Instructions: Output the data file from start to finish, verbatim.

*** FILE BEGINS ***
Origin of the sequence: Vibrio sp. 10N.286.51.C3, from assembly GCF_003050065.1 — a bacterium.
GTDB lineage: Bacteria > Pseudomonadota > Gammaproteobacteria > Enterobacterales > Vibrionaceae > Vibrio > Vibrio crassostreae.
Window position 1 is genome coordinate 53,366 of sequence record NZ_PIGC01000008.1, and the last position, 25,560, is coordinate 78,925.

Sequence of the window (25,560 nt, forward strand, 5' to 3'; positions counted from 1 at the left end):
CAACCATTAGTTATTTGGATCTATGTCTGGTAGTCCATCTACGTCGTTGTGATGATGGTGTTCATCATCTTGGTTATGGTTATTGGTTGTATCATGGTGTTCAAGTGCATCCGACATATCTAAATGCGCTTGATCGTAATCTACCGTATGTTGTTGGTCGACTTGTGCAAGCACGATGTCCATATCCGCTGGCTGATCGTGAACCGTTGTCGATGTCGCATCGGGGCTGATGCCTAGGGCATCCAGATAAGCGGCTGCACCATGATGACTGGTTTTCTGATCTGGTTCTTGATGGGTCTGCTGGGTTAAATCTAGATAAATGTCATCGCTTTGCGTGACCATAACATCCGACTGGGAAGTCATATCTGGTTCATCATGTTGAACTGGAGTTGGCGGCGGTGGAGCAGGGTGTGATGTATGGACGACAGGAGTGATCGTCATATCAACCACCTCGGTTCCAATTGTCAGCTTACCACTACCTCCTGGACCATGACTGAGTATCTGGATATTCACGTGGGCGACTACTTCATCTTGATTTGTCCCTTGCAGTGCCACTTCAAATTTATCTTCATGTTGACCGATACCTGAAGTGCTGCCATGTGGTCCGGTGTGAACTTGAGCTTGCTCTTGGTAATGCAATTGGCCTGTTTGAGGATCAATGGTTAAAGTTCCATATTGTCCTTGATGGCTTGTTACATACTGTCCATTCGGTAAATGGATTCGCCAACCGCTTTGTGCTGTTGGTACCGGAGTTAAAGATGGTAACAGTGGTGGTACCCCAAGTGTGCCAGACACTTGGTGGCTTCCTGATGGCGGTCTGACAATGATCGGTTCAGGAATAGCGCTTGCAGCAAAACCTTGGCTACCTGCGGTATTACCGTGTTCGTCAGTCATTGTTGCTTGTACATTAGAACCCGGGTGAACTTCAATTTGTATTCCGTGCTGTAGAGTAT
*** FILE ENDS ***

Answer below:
Origin of the sequence: Vibrio sp. 10N.286.51.C3, from assembly GCF_003050065.1 — a bacterium.
GTDB lineage: Bacteria > Pseudomonadota > Gammaproteobacteria > Enterobacterales > Vibrionaceae > Vibrio > Vibrio crassostreae.
Window position 1 is genome coordinate 53,366 of sequence record NZ_PIGC01000008.1, and the last position, 25,560, is coordinate 78,925.

Sequence of the window (25,560 nt, forward strand, 5' to 3'; positions counted from 1 at the left end):
CAACCATTAGTTATTTGGATCTATGTCTGGTAGTCCATCTACGTCGTTGTGATGATGGTGTTCATCATCTTGGTTATGGTTATTGGTTGTATCATGGTGTTCAAGTGCATCCGACATATCTAAATGCGCTTGATCGTAATCTACCGTATGTTGTTGGTCGACTTGTGCAAGCACGATGTCCATATCCGCTGGCTGATCGTGAACCGTTGTCGATGTCGCATCGGGGCTGATGCCTAGGGCATCCAGATAAGCGGCTGCACCATGATGACTGGTTTTCTGATCTGGTTCTTGATGGGTCTGCTGGGTTAAATCTAGATAAATGTCATCGCTTTGCGTGACCATAACATCCGACTGGGAAGTCATATCTGGTTCATCATGTTGAACTGGAGTTGGCGGCGGTGGAGCAGGGTGTGATGTATGGACGACAGGAGTGATCGTCATATCAACCACCTCGGTTCCAATTGTCAGCTTACCACTACCTCCTGGACCATGACTGAGTATCTGGATATTCACGTGGGCGACTACTTCATCTTGATTTGTCCCTTGCAGTGCCACTTCAAATTTATCTTCATGTTGACCGATACCTGAAGTGCTGCCATGTGGTCCGGTGTGAACTTGAGCTTGCTCTTGGTAATGCAATTGGCCTGTTTGAGGATCAATGGTTAAAGTTCCATATTGTCCTTGATGGCTTGTTACATACTGTCCATTCGGTAAATGGATTCGCCAACCGCTTTGTGCTGTTGGTACCGGAGTTAAAGATGGTAACAGTGGTGGTACCCCAAGTGTGCCAGACACTTGGTGGCTTCCTGATGGCGGTCTGACAATGATCGGTTCAGGAATAGCGCTTGCAGCAAAACCTTGGCTACCTGCGGTATTACCGTGTTCGTCAGTCATTGTTGCTTGTACATTAGAACCCGGGTGAACTTCAATTTGTATTCCGTGCTGTAGAGTAT